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Census prompts push for more Indigenous school lessons

Tim Henderson, on

Published in News & Features

Many American Indians and Alaska Natives say the dramatic increase in their numbers recorded in last year’s census supports their long-standing argument that Indigenous history should get more attention in public school classrooms.

Even before the latest tally, there was a growing movement to infuse more Indigenous material into school curriculums — not only to connect students to their roots, but also to ensure that all students know about the contributions of Indigenous peoples and to encourage respect for the sovereign rights of tribes.

Tribes also hope that the addition of millions of people counted as American Indian or Alaska Native in last year’s census will translate into a larger share of public money, such as the $4.8 billion the federal government allocated last year for tribal coronavirus pandemic relief. The federal government based that amount on earlier, lower estimates of the country’s Indigenous population.

Some states, including Oklahoma, Oregon, Washington and Wisconsin, already have taken steps to make Indigenous history and culture a larger part of classroom learning. Now politicians and advocates in other states are doing the same: Connecticut and North Dakota enacted laws this year requiring Indigenous history lessons, while California has pending legislation on the issue.

The census count of American Indians and Alaska Natives grew by almost 4.5 million to 9.7 million between 2010 and 2020, an increase the U.S. Census Bureau credits to better questions in 2020 that helped tease out the heritage of multiracial people.

The higher numbers will help boost Indigenous political clout, said Sarah White, lead facilitator for the South Dakota Education Equity Coalition, which is working with local Sioux tribes to boost Indigenous content in school curriculums. She suggested that even the higher numbers in the 2020 census reflect an undercount of American Indians and Alaska Natives, given the challenges of counting during the pandemic.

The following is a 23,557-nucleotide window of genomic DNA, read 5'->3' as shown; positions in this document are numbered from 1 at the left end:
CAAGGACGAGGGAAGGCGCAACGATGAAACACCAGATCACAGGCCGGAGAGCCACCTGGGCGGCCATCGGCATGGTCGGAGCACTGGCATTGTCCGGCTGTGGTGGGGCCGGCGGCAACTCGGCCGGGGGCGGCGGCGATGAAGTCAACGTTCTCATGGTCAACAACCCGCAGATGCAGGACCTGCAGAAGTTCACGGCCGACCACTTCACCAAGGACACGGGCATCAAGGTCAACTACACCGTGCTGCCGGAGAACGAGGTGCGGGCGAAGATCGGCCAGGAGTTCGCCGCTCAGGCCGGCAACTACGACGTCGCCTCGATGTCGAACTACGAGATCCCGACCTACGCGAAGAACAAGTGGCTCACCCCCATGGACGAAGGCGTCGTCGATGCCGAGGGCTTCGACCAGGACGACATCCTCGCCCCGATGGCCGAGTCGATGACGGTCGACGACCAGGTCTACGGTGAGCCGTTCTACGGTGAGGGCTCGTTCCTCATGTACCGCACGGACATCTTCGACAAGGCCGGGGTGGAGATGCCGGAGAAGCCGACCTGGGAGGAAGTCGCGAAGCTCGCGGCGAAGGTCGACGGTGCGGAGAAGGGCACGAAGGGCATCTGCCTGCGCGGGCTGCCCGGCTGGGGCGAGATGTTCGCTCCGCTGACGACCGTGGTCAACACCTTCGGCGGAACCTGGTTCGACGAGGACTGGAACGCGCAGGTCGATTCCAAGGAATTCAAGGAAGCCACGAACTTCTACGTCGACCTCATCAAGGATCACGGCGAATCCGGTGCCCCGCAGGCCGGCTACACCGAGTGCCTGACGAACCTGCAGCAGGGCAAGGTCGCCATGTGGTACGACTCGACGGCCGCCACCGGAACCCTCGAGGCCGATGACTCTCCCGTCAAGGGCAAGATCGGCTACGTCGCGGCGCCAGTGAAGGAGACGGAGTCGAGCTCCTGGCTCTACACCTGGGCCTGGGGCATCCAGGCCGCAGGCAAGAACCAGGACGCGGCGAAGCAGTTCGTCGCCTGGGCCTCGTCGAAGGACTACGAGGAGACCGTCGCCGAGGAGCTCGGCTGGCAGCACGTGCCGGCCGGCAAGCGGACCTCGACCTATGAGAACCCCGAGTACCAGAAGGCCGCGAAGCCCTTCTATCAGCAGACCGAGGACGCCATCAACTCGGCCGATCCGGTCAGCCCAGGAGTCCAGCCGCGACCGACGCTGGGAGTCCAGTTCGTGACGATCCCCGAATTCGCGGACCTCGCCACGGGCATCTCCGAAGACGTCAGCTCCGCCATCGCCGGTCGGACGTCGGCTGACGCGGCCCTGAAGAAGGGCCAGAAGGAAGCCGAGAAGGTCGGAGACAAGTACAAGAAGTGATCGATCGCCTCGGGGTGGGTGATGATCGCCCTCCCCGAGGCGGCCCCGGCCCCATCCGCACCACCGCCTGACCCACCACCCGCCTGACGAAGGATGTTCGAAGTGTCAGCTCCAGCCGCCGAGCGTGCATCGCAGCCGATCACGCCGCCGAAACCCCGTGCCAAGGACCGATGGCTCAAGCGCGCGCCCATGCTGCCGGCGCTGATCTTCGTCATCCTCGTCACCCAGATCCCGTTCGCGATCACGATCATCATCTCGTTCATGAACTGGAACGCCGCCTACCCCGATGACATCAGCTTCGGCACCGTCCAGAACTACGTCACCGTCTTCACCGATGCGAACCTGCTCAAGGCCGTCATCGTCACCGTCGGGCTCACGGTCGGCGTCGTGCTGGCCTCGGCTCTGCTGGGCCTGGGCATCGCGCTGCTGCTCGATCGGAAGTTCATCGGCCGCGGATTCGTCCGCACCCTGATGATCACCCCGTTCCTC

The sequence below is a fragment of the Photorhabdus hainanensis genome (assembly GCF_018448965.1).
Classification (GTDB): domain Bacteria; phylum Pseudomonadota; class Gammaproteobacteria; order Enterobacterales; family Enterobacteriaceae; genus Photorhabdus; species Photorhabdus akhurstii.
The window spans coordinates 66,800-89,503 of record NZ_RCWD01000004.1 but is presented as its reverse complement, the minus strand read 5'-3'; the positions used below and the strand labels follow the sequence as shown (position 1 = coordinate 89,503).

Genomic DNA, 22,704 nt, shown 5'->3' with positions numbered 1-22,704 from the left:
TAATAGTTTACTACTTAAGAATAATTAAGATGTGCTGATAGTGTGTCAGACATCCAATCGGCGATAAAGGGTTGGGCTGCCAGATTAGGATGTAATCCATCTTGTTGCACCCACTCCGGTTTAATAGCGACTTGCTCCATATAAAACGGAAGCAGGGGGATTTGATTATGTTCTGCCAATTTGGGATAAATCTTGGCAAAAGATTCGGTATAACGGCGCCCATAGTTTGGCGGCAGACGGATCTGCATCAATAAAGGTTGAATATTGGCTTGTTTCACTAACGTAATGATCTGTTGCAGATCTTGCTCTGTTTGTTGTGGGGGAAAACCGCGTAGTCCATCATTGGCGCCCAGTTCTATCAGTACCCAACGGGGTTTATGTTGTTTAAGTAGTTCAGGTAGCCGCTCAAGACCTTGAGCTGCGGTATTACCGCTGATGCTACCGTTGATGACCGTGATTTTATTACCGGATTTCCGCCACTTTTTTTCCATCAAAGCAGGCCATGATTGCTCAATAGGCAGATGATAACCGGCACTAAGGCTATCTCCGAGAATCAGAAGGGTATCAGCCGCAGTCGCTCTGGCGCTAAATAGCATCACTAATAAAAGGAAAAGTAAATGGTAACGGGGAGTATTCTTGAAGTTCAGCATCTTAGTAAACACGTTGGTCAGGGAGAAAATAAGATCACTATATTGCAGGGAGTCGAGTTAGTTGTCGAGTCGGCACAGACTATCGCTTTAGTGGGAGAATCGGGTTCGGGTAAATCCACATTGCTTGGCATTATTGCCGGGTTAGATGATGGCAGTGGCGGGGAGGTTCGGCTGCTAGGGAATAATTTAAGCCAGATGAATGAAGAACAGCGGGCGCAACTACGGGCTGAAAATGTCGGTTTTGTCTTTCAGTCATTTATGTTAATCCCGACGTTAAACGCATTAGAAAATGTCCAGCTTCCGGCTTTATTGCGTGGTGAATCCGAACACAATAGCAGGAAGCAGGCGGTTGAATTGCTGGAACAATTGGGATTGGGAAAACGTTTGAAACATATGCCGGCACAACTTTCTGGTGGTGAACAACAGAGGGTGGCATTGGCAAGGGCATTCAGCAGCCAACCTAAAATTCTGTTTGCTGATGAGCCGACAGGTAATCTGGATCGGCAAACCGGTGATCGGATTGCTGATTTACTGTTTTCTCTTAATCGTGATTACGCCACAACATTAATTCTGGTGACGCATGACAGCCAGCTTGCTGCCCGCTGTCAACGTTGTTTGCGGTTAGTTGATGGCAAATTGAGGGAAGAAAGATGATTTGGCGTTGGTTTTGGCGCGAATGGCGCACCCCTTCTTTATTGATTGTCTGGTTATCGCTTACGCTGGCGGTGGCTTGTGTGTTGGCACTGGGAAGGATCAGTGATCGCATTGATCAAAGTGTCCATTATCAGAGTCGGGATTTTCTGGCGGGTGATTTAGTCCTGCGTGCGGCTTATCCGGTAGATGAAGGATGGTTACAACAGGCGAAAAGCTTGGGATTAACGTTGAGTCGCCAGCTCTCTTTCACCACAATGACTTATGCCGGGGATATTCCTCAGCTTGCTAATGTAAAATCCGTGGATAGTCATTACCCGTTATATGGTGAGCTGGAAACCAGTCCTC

“Whatever our population, morally and ethically speaking, we are the original inhabitants of this land that is now considered South Dakota, and that should be enough for our inclusion,” White said.

However, the push to increase schools’ emphasis on Indigenous history and culture has run into political headwinds in South Dakota. Members of a working group charged with crafting new social studies standards say the administration of Republican Gov. Kristi Noem deleted many references to Native Americans, including historical lore and lessons on the meaning of symbols such as star quilts, buffalo and medicine wheels.

Montana often is cited as a pioneer in ensuring that public school students learn about Indigenous history and culture. In 1972, it enshrined that principle in its state constitution, which now declares that Montana “recognizes the distinct and unique cultural heritage of the American Indians and is committed in its educational goals to the preservation of their cultural integrity.”

In July, though, the ACLU of Montana and the Native American Rights Fund filed a lawsuit claiming the state has not met its legal obligations and that “Indian and non-Indian Montanans are not learning about American Indian heritage in a culturally responsive manner.”


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